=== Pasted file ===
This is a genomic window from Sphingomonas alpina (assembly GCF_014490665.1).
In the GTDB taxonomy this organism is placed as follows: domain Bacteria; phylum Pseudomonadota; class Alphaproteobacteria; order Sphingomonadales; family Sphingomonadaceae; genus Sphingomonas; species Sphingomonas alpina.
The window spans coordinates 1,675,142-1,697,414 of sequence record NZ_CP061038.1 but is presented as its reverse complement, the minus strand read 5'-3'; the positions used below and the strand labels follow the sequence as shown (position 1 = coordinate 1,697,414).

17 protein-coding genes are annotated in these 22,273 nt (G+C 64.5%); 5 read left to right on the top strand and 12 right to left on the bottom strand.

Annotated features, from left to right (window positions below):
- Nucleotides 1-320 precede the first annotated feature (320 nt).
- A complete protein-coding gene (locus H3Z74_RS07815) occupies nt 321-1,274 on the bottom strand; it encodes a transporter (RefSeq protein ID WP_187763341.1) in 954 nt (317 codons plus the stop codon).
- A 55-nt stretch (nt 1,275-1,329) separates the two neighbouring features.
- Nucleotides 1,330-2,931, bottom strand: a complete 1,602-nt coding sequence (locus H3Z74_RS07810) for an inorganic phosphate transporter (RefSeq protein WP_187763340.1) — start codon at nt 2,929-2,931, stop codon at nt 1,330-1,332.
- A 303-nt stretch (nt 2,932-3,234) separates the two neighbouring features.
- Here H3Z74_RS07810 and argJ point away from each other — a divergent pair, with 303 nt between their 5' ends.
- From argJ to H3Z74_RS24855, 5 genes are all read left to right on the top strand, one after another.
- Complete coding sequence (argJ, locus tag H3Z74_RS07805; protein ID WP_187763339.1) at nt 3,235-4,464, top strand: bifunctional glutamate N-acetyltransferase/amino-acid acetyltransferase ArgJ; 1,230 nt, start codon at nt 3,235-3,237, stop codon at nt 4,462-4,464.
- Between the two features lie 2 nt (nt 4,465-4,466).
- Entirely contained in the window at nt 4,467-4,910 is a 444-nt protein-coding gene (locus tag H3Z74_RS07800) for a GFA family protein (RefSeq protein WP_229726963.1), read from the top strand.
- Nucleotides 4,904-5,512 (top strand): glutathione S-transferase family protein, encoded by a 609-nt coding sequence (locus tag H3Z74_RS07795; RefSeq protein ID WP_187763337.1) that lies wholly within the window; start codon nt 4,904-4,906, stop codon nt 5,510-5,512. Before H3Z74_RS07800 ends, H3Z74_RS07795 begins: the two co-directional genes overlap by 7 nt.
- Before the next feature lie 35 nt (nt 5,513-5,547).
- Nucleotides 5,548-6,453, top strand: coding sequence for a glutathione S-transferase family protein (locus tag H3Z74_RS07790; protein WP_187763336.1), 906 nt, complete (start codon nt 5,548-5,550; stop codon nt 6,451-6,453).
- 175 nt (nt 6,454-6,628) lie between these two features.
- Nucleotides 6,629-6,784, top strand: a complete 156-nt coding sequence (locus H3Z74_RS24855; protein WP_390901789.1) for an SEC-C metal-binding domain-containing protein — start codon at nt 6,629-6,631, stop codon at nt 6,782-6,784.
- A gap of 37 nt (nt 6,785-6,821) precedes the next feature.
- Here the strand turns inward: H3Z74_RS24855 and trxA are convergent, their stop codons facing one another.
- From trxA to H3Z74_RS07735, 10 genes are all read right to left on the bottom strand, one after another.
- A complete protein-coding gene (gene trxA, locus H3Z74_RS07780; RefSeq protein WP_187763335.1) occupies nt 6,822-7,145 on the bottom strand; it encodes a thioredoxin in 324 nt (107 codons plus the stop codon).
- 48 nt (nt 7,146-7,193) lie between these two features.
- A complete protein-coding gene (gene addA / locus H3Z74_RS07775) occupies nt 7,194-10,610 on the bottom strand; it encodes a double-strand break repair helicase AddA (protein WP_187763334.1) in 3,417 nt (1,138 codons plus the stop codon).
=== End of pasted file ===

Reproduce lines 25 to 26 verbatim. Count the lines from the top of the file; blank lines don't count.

- 48 nt (nt 7,146-7,193) lie between these two features.
- A complete protein-coding gene (gene addA / locus H3Z74_RS07775) occupies nt 7,194-10,610 on the bottom strand; it encodes a double-strand break repair helicase AddA (protein WP_187763334.1) in 3,417 nt (1,138 codons plus the stop codon).